No End to Partisan Warfare

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It didn’t take long for conservatives in the media to blame liberals for the horrific shooting of Republican Rep. Steve Scalise and others at an Alexandria, Virginia, park. Admittedly, there’s little doubt that the shootings were politically motivated. The shooter,  a Bernie Sanders supporter,  had been posting rants against Republicans and Trump for months. Furthermore, he asked a representative at the park, where Congressional personnel were practicing for a friendly game of baseball, whether those on the field were Democrats or Republicans.

Despite those facts, members of both parties on Capitol Hill, as well as President Trump himself, called for unity and prayers for the victims of the horrendous attack. There was a call for Democrats and Republicans to put aside their differences out of respect for Rep. Scalise, other government officials, and law enforcement officers injured in the shootout.

But in the news media, Sean Hannity immediately blamed the incident on the left for their hateful rhetoric against Trump and his Republican administration. Other media personalities and newspaper columnists echoed Hannity’s sentiments. All of them conveniently ignored the upsurge in racist violence that occurred after Donald Trump’s election in November.

My first reaction to news of the shooting was that this is how far partisan politics has descended. It was bad enough to see figures of Barack Obama being lynched or burned in effigy on the one side, a fake likeness of Donald Trump’s bloodied and severed head on the other. But partisanship has gotten so bad that it has incited people to actual violence and physical harm of others.

There has to be a way to get beyond the hatred and blame that has characterized American politics in the past decade. We can strongly, and even stridently, disagree with each other without resorting to name-calling, mockery, and outright assault.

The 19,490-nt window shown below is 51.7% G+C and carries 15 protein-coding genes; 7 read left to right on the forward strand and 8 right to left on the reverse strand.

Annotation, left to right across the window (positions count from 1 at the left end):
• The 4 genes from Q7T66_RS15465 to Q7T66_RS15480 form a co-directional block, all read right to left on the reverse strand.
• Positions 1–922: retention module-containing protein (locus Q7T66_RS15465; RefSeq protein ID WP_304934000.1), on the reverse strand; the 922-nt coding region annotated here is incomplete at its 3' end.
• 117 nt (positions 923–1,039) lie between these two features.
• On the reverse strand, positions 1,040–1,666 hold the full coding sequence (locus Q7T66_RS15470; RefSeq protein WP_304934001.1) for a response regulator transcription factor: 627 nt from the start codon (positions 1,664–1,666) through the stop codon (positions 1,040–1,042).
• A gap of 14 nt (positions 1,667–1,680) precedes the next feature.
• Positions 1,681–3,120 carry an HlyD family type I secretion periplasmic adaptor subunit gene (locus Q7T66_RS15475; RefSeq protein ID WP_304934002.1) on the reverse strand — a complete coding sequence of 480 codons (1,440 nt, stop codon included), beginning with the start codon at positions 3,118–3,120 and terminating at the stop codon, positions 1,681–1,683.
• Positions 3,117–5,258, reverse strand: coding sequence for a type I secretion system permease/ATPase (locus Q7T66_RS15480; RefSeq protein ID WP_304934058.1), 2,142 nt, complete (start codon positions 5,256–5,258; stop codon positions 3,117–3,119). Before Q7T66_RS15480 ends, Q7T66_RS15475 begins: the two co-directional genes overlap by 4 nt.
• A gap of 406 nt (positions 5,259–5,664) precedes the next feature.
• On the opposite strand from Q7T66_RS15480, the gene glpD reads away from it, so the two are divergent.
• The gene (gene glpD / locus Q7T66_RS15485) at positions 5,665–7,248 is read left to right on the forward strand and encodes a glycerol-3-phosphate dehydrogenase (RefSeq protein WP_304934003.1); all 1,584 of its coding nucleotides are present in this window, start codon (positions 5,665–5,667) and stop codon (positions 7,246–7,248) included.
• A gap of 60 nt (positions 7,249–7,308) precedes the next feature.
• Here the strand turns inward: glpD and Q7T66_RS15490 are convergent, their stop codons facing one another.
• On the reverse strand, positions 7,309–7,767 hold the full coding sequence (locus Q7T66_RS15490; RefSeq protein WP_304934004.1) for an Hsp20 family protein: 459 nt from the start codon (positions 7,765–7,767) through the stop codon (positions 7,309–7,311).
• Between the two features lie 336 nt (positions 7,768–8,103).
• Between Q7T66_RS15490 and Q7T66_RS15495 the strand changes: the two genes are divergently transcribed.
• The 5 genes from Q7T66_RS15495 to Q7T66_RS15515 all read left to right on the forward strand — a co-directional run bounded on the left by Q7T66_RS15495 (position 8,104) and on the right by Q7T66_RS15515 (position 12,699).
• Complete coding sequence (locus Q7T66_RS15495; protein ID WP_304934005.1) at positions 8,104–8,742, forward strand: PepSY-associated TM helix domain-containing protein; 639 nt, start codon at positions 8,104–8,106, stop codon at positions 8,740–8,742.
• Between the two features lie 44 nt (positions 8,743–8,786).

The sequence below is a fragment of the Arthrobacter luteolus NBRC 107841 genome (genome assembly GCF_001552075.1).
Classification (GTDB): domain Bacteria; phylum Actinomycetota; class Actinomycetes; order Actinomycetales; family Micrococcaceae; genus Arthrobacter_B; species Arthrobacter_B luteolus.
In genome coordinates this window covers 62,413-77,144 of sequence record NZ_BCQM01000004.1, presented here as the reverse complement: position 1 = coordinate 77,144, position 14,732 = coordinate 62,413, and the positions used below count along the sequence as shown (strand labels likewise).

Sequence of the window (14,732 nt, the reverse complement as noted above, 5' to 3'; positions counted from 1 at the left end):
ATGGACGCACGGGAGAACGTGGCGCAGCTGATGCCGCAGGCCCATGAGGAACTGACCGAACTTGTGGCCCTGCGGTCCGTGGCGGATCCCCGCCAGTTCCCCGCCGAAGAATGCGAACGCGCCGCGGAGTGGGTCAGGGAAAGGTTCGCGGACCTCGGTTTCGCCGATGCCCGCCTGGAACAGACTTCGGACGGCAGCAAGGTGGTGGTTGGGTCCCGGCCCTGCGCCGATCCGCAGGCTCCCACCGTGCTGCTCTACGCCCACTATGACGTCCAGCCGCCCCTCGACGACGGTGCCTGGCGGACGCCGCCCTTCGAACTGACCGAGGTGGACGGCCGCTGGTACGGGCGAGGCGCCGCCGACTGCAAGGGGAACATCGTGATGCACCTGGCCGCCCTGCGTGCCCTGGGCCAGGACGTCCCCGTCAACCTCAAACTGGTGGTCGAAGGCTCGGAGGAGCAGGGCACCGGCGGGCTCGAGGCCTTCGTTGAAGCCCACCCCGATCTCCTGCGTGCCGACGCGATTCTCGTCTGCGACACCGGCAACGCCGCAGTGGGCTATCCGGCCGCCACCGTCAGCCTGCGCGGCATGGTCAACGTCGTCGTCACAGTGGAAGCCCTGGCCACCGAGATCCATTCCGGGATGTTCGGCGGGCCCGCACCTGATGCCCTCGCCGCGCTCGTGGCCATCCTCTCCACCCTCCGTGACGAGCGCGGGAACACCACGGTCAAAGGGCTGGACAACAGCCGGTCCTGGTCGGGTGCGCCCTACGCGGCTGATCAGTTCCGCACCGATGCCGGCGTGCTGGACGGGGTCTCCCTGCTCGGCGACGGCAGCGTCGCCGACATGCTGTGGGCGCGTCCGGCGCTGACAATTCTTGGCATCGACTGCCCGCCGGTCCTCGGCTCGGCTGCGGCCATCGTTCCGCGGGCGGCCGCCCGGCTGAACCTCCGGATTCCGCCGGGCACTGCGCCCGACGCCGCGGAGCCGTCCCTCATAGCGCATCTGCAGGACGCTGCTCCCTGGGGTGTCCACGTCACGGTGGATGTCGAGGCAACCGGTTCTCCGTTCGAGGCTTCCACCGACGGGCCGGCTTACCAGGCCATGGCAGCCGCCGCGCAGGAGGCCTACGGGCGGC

But here’s the rub: Such flagrancy makes headlines. All the major news outlets and now the world wide web of sensationalism have a stake in encouraging anger and outrage. They make for good ratings. Early on in the Republican primaries, the media loved Donald Trump. His outrageous statements and behavior were constantly being covered by the likes of CNN, whose management admitted that their ratings skyrocketed with the Trump coverage. The American thirst for drama has brought out such horrible characters as Milo Yiannopoulos and Alex Jones, who spew their hate to an adoring audience. On the left are less famous characters who took to Twitter and actually celebrated the fact that Scalise, a supposed racist, was shot.

The Congressional baseball game, an event for charity, will go on as planned tonight, no doubt with enhanced security. The fact is that the Democrats and Republicans who work together on Capitol Hill are actually often good friends. Let’s hope their good example, as evidenced by their bipartisan remarks today and their coming together for America’s favorite pastime, can actually prevail and start to reduce the divisiveness that is making partisan politics not just unpleasant, but downright dangerous.

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